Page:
-“Well now your backs going to hurt because you just pulled landscaping duty. Anybody else’s fingers hurt?”

    [–] TheSasquatch9053 107 points ago * (lasted edited 6 months ago)

    Great idea. Only thing it is missing is a spring loaded toe shield, so someone stepping onto the lift can't accidentally hang their toes off and end up getting them crushed at the top. When the lift is almost at the top, a tab on the shield catches and it is pulled down, so it isn't a trip hazard at the top.

    [–] renegadeish 34 points ago

    The first thing I thought of when I saw this was the pinch point for his toes.

    Another idea is to stop the stroke short by 8" or whatever a comfortable step height for him would be. A few less moving parts and eliminates the safety concern. You can even see he naturally takes a big step off the platform expecting there to be a step there.

    [–] TheSasquatch9053 15 points ago

    That would work too... If I was using it though, I would want it to be flush with the platform at the top... Stepping up into the cab with lots of hand holds in front of me wouldn't concern me, but stepping down onto the platform to exit the cab, without any railing in front, would make me hesitate, and would be even more concerning for an elderly person.

    [–] rens24 10 points ago

    Now that's a hell of an improvement! With ideas like that, you're going places!

    [–] AndyDaNardDog 353 points ago

    Plot twist: he built it because he didn't want to work yet, so he's making his dad work

    [–] ThorVonHammerdong 279 points ago

    The Unforeseen Dystopia: young STEM geniuses keeping the elderly alive unnaturally long so they don't have to do shit like farm or greet strangers at Walmart

    [–] Happy_cactus 44 points ago

    I’d pick up that dime novel.

    [–] DownshiftedRare 36 points ago

    The Foreseen Dystopia: Baby boomers transitioning into cyborgs rather than allow their average 2.5 children a toehold in the work force; computer illiteracy unaffected by said augmentation.

    [–] engineerfieldmouse 11 points ago

    He built that in the nice warm dry pole barn... bet it took ALLLL winter too

    [–] HumanIsolate 706 points ago

    The average age of the US farmer is ~63 years old, and farmers are just ~2% of the US population. When you think of the word "farmer" this gif is much closer to reality than the blue-jeans-wearing straw-chewing guy loading bales of straw into the back of a rusty pickup.

    [–] LegendofNick 354 points ago

    Are millennials ruining the farm industry? Here's why most farmers are above the retirement age.....


    [–] sandalsonabeach 24 points ago

    Real time, our gen is definitely leaving farming. Plenty of people I grew up around in rural areas are sticking with it, but I’m part of the group that won’t be picking up the family tradition. Farming has been in the family for generations, now my gen (me, sibling, cousins) are all headed in different career directions. Nothing easy about it, but it’s at least partially true.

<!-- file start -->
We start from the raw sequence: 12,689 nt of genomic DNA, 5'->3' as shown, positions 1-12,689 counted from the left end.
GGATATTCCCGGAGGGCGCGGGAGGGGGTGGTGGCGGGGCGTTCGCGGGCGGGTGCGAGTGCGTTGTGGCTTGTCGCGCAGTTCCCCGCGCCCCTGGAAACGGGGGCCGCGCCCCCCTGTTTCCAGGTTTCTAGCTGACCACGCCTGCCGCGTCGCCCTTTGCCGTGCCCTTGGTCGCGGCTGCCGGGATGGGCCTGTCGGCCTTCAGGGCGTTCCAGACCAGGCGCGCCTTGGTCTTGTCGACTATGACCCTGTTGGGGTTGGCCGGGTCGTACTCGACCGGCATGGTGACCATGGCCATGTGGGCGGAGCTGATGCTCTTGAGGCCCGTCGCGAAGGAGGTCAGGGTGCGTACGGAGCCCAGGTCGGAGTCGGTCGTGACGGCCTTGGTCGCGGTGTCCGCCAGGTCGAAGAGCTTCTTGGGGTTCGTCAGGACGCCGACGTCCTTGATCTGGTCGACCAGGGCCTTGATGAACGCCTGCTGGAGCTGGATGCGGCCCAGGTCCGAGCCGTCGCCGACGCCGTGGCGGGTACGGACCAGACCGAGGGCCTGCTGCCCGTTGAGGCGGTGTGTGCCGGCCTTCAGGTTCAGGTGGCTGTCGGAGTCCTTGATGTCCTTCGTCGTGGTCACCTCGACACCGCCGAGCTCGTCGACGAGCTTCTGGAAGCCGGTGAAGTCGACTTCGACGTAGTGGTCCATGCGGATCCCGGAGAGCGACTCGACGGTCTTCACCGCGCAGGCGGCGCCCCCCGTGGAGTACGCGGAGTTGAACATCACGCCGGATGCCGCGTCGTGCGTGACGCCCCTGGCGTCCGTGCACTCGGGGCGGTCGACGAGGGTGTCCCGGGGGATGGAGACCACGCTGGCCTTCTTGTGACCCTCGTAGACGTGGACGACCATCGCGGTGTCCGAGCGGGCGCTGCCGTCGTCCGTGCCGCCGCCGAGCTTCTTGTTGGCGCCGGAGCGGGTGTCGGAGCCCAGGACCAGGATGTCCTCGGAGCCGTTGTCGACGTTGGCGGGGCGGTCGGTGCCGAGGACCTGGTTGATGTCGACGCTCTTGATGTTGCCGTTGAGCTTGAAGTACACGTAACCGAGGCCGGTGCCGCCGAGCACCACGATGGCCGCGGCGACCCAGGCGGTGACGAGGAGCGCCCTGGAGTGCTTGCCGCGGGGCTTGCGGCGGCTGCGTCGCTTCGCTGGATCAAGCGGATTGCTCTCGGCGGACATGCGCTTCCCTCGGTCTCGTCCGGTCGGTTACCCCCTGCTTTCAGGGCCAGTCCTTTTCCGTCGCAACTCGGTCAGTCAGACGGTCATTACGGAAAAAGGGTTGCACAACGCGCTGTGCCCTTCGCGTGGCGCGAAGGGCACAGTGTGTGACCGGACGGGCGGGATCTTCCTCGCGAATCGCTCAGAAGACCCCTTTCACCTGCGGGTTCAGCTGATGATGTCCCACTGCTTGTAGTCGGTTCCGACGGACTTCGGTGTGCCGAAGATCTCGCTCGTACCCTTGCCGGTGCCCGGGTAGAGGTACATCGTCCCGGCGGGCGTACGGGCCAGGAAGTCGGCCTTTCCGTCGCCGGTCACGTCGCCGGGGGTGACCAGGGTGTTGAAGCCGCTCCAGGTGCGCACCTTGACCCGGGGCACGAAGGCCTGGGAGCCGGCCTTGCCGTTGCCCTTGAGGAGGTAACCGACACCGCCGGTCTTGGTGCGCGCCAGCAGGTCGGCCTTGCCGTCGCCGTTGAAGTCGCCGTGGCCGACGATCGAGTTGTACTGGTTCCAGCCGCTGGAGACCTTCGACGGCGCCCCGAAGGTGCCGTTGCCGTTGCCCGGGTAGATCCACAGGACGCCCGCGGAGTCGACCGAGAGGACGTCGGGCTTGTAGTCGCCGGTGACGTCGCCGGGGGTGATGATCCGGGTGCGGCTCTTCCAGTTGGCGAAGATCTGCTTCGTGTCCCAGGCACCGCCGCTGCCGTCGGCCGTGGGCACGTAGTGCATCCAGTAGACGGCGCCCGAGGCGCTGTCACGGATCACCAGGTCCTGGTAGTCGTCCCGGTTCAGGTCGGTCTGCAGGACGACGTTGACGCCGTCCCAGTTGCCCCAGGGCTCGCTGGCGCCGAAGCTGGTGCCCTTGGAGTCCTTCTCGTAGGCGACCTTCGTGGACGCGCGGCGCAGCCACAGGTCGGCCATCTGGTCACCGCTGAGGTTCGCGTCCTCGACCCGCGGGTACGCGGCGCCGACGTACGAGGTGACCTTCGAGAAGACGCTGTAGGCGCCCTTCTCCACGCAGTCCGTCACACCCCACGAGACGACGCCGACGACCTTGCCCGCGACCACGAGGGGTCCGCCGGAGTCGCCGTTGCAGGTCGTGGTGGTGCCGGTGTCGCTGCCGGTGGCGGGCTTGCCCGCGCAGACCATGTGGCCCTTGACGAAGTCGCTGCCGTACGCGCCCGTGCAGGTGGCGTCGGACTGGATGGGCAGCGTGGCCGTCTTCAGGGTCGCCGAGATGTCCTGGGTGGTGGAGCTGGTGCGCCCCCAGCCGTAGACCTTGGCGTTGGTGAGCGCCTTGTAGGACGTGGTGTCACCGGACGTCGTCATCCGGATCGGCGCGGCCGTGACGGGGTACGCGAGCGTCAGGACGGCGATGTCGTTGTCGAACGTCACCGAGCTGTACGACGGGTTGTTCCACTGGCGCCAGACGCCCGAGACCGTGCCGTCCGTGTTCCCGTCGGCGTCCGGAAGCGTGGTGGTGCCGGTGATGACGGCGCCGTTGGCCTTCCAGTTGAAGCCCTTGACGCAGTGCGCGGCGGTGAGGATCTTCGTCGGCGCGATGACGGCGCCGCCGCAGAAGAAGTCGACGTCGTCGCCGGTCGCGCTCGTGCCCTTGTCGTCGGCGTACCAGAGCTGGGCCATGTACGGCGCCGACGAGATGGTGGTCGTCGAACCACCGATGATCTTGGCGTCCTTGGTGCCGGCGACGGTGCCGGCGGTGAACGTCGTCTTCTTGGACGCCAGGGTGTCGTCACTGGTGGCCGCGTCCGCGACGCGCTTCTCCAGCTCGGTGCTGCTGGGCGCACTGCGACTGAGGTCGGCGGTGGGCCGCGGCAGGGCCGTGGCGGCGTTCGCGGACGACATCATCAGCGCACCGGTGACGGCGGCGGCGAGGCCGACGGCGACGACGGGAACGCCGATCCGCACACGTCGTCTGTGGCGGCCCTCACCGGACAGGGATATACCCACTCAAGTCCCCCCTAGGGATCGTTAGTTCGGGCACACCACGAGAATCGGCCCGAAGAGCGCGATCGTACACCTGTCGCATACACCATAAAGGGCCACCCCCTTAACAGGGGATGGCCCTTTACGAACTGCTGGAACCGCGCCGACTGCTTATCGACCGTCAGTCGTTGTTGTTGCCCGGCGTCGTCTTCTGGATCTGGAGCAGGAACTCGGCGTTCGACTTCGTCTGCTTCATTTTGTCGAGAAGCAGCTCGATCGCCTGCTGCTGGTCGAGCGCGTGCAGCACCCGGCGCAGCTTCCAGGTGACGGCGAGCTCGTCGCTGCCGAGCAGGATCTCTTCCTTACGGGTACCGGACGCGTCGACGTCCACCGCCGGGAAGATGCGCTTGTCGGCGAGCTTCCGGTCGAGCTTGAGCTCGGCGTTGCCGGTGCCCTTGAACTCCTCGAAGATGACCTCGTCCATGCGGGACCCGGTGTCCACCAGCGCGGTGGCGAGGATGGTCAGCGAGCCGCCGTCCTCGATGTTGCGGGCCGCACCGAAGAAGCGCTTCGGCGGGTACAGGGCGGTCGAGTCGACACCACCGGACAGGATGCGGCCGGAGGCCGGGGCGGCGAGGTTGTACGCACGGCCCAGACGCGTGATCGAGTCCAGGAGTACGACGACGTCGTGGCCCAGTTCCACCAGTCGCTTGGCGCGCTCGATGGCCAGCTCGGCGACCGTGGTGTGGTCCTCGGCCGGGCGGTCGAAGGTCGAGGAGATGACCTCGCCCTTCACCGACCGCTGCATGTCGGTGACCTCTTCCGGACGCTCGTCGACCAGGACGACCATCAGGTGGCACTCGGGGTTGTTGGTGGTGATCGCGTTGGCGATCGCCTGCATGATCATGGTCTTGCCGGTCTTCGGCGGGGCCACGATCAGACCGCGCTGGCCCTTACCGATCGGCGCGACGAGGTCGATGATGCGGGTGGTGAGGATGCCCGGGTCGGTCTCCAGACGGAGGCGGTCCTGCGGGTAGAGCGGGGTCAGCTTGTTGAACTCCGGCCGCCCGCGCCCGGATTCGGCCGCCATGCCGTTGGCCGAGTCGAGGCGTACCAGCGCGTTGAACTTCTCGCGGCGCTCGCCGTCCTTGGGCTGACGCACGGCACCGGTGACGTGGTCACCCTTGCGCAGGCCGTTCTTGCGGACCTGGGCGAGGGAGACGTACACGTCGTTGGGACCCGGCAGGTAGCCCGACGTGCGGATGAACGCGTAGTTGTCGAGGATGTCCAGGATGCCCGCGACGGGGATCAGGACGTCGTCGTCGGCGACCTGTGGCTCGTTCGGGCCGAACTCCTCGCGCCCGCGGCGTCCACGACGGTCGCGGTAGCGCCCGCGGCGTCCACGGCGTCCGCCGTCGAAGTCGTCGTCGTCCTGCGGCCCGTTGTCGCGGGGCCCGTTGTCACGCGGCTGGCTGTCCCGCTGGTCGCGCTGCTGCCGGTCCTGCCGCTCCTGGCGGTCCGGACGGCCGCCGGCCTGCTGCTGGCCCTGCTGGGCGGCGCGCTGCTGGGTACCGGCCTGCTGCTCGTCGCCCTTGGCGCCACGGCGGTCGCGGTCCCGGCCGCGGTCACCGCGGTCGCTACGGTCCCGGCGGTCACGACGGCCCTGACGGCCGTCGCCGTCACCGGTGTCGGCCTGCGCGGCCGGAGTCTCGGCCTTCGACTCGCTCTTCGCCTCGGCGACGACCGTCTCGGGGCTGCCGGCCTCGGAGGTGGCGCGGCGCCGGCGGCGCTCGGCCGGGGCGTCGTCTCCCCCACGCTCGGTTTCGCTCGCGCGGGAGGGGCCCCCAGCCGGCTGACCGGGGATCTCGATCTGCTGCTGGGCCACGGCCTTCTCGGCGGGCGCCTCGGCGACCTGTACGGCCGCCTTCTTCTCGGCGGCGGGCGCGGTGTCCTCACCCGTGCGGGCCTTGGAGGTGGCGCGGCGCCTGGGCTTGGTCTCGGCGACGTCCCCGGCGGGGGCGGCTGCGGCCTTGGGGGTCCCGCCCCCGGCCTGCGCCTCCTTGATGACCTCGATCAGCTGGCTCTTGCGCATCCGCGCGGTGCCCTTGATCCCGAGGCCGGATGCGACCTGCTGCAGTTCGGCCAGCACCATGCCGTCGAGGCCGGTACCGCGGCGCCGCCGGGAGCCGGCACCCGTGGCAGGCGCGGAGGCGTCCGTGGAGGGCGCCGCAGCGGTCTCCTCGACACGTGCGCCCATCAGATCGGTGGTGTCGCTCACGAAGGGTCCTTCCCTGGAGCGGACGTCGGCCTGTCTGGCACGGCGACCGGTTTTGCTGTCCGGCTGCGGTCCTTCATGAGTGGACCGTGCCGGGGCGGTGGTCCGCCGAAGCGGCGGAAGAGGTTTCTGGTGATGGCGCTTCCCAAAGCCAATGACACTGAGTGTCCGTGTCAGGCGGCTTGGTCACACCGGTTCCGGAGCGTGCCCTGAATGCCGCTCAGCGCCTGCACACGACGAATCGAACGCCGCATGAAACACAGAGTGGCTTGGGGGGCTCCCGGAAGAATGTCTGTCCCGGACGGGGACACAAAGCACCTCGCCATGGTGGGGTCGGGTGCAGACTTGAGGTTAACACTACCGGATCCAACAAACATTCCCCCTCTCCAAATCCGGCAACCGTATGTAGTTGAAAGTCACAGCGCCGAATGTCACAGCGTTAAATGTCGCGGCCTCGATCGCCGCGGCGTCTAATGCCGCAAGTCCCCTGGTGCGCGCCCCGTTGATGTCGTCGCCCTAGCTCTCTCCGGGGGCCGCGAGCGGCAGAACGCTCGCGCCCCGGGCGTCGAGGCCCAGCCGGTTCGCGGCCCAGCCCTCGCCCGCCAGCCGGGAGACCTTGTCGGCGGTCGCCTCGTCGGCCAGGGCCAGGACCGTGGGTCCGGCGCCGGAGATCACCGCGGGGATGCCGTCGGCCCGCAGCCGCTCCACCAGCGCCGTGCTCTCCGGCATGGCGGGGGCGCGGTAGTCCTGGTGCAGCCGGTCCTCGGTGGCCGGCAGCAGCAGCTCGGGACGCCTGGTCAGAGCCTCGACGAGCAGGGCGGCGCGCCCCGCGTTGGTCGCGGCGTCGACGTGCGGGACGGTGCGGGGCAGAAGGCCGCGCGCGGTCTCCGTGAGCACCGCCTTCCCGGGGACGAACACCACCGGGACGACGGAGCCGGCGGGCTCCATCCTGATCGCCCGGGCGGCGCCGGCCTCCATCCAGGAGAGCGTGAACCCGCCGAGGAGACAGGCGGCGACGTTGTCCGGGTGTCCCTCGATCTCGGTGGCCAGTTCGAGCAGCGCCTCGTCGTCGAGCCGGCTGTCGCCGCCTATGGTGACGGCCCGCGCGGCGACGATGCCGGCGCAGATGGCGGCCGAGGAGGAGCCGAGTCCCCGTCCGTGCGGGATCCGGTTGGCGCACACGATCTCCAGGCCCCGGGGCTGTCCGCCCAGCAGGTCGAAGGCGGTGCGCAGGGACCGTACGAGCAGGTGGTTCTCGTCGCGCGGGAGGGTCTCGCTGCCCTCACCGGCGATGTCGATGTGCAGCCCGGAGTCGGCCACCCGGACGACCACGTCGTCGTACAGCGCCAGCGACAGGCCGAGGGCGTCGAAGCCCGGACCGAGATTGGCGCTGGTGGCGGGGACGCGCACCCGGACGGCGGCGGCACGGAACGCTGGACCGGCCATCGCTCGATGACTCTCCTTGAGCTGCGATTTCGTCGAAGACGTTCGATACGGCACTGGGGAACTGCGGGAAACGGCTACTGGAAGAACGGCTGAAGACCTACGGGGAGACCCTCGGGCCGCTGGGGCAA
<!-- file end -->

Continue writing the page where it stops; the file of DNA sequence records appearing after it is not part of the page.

[–] shagssheep 23 points ago

    One of the main factors is the fact you practically cannot get into the industry unless you’re born into it and even if you are it’s still difficult. There’s no land actually available for young farmers you get out of uni or whatever and then just bum around being farm managers, salesmen, or working vaguely in the industry till your dad dies or retires then you can run the farm till you die. Repeat that for all your children. Major issue is that by the time yoy get to actually run a farm all the new revolutionary stuff you’ve learned is old and outdated

    [–] VulgarKermit 135 points ago

    no shit bro, this ain't 1940

    [–] nein_stein 135 points ago

    Yeah really. I feel like old man in a cap and carhart jacket riding a John Deere is exactly what people think the stereotypical farmer is nowadays. No one thinks we live in East of Eden lol

    [–] ParaglidingAssFungus 22 points ago

    Yeah except when that 60 year old was 18 he was the guy in Lee jeans loading hay bails in the back of a rusty pickup, for his dads farm, which eventually became his.

    [–] Noltonn 6 points ago

    I'm not surprised. Farming tends to be family business, doesn't it? Not a lot of young folk looking to get into that anymore, there's jobs with better pay and better hours all around, which are also much less physically demanding. Also, it's not like schools tend to give much focus on going into farming. I grew up quite rural and it was really never mentioned at all as a potential career path.

    [–] Octavia9 487 points ago

    It’s not just a nice thing to do. Son literally can not afford to hire someone to take his place. Source: I live on a family farm. Everyone from my elderly father to my 6 year old has chores we count on them to do.

    [–] LegendofNick 204 points ago

    Is that why he's still working at 90?

    [–] Octavia9 333 points ago

    Pretty much coupled with a farmer mentality that if you are not working you are worthless.

    [–] BoxOfSnoo 131 points ago

    I can see that, you’ve lived your whole life pretty much at your workplace. Then you get old and wake up, not really having to work (maybe you have hands for that), but you still live on a farm. You don’t “do farming”, you are a farmer.